The current longitudinal study identified negative associations between fatigue, depressive symptoms, and cognitive symptoms with work functioning over time. A recent systematic review on physical and psychosocial problems associated with difficulties at work in cancer patients beyond RTW showed similar associations, although mainly based on cross-sectional research [22]. The negative associations over time can be interpreted in two ways (i.e., both as a between and a within person effect) [17]. First, cancer patients with fewer health problems (i.e., lower fatigue, depressive symptoms scores, and/or cognitive symptoms) had higher work functioning scores compared to cancer patients with more health problems. Second, a decline in health problems within one cancer patient (i.e., an improvement in health) was associated with an increase in work functioning over time, indicating that an improvement in health can be beneficial for work functioning.

Cancer patients reported an increase in working hours during the first 6 months after RTW, but their working hours were stable between 6 and 18 months after RTW even though they did not reach their contracted working hours (data not shown). The positive association found in this study might be explained by an improvement in health, which allows for better scores on work functioning and for a possibility to work more hours per week. Further research is needed to elaborate this in more detail.

In line with previous research [23, 24], workplace social support decreased over time, especially in the first 6 months after RTW. When examining the association between social support and work functioning over time, higher supervisor support was related to better work functioning over time. Therefore, the observed decrease of workplace social support might negatively affect cancer patients’ work functioning over time. Continuous supervisor social support might be important when guiding and accommodating cancer patients at work. The fact that social support was not associated with work functioning in the general working population [25] suggests that workplace social support is more important for work functioning in vulnerable populations, as has previously been shown [26, 27, 28].

Several strengths and limitations have to be addressed. A strength of this study is the longitudinal design with repeated measurements of work functioning, health status, and work-related factors at baseline, 6, 12, and 18 months after RTW. Data were available from all four measurement points for the majority of participants. Another strength is the heterogeneous sample of cancer patients with different cancer diagnoses and treatments. In this study, work functioning scores were positively skewed to the right, both at baseline and at follow-up. Therefore, we used GEE analyses instead of mixed models, which allowed for weaker distributional assumptions [29]. The lack of information about cancer patients who were not asked to participate or were asked but not willing to participate is a study limitation. Consequently, it is not possible to state that the study sample is representative of all cancer patients who resumed work after cancer diagnosis and treatment. Furthermore, this study includes no comparison group of healthy workers or workers with other chronic conditions. In future studies, adding a comparison group could provide additional valuable information to interpret our findings. It is also important to note that both the independent and dependent variables were measured with self-reported measures, which might have resulted in an overestimation of the associations due to shared method variance or shared response biases [30].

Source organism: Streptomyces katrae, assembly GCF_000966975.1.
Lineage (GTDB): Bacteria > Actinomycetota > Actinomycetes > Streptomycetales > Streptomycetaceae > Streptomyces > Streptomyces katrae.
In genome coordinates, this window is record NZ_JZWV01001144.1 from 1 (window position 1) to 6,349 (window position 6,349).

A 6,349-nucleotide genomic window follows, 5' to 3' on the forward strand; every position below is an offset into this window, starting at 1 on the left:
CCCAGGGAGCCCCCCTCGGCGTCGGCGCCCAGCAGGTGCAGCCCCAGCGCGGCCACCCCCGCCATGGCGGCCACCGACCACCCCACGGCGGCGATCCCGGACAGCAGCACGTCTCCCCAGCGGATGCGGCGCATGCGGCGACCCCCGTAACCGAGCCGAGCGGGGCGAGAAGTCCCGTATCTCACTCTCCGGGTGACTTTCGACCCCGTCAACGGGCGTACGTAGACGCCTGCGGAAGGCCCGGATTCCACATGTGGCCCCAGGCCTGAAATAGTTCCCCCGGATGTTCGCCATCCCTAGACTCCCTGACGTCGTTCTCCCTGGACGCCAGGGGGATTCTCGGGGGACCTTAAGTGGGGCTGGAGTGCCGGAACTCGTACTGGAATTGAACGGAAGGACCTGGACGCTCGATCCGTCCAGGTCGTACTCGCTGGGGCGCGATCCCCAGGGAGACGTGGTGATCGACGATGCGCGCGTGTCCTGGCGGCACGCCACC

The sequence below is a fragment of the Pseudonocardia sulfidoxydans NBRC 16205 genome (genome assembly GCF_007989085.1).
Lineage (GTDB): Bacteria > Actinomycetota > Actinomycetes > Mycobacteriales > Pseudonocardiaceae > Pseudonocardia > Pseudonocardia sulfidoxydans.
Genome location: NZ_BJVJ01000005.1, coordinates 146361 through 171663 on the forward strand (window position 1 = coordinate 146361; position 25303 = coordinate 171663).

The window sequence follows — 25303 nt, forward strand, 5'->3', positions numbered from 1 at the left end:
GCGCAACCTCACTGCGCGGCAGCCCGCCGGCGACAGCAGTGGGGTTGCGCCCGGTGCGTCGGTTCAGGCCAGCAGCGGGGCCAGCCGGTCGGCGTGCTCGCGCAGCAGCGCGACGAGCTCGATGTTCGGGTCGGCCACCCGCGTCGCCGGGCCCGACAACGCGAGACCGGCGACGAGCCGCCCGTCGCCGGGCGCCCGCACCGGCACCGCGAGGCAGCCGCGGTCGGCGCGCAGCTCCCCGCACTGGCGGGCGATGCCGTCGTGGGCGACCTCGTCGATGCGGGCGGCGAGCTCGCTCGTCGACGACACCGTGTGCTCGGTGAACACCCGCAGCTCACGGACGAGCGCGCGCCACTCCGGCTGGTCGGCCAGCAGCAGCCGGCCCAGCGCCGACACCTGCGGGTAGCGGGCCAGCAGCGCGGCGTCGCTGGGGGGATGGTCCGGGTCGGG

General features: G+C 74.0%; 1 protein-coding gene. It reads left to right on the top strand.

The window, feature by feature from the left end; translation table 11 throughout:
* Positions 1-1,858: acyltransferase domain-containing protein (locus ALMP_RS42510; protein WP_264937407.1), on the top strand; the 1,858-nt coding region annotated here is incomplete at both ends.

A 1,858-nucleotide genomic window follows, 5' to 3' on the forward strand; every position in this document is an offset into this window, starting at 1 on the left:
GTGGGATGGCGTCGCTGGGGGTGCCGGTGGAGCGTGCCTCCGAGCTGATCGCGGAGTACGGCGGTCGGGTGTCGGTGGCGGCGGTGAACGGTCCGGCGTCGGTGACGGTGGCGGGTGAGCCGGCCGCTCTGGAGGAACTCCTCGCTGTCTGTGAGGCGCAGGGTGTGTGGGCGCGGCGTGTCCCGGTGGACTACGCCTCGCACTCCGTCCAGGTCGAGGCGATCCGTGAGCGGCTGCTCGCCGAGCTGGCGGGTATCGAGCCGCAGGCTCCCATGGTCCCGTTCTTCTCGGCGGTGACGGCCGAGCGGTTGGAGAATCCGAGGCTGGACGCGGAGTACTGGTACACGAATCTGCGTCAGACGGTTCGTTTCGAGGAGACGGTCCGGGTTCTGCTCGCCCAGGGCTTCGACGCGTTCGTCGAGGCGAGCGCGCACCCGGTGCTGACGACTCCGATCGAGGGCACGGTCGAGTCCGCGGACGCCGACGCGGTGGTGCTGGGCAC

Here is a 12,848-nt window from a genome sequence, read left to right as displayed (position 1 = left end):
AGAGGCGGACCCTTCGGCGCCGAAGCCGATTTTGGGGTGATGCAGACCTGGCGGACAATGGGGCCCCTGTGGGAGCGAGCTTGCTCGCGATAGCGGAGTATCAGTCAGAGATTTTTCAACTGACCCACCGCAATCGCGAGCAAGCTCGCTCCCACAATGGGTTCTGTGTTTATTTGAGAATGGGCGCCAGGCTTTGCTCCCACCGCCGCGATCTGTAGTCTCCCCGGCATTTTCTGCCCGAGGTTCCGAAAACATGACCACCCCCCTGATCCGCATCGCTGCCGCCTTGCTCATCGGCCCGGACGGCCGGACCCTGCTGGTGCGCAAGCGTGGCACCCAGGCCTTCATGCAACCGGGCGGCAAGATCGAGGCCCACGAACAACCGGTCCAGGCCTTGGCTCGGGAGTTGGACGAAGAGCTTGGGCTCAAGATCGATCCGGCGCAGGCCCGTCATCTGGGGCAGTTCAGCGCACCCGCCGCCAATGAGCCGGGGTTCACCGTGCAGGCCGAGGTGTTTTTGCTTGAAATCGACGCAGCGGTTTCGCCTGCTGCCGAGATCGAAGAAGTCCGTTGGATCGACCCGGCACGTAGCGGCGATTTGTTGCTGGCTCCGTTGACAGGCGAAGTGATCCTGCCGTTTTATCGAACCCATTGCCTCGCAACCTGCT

In the future, interventions to improve work functioning might be successful when reducing fatigue, depressive symptoms, and cognitive symptoms of cancer patients, because a reduction of these symptoms is related to an increase in work functioning over time. For interventions to reduce cognitive symptoms, it is important to take the specific work situation into account, since cancer patients indicate these cognitive symptoms in relation to work. Furthermore, we have to inform employers and (occupational) physicians about the importance of continuing supervisor social support on a regular basis. To improve work functioning, it is important to monitor cancer patients not only in the period directly after RTW but up to 18 months after RTW, allowing for timely interventions when needed.

Notes

Acknowledgements

This work was supported by the Dutch Cancer Society (RUG2011-5266). The funding institute had no role in the design, collection, analysis, and interpretation of data; in the writing of the manuscript; and in the decision to submit the manuscript for publication.

Compliance with ethical standards

Conflict of interest

The authors declare that they have no conflict of interest.

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© The Author(s) 2018

Open Access This article is distributed under the terms of the Creative Commons Attribution 4.0 International License (http://creativecommons.org/licenses/by/4.0/), which permits unrestricted use, distribution, and reproduction in any medium, provided you give appropriate credit to the original author(s) and the source, provide a link to the Creative Commons license, and indicate if changes were made.

Authors and Affiliations

  1. 1.Department of Health Sciences, Community and Occupational MedicineUniversity of Groningen, University Medical Center GroningenGroningenThe Netherlands
  2. 2.Robert Stempel College of Public Health and Social Work, Department of Health Policy and ManagementFlorida International UniversityMiamiUSA
  3. 3.Institute for Work and HealthTorontoCanada
  4. 4.Department of Health PsychologyUniversity of Groningen, University Medical Center GroningenGroningenthe Netherlands
  5. 5.HumanCapitalCareEnschedethe Netherlands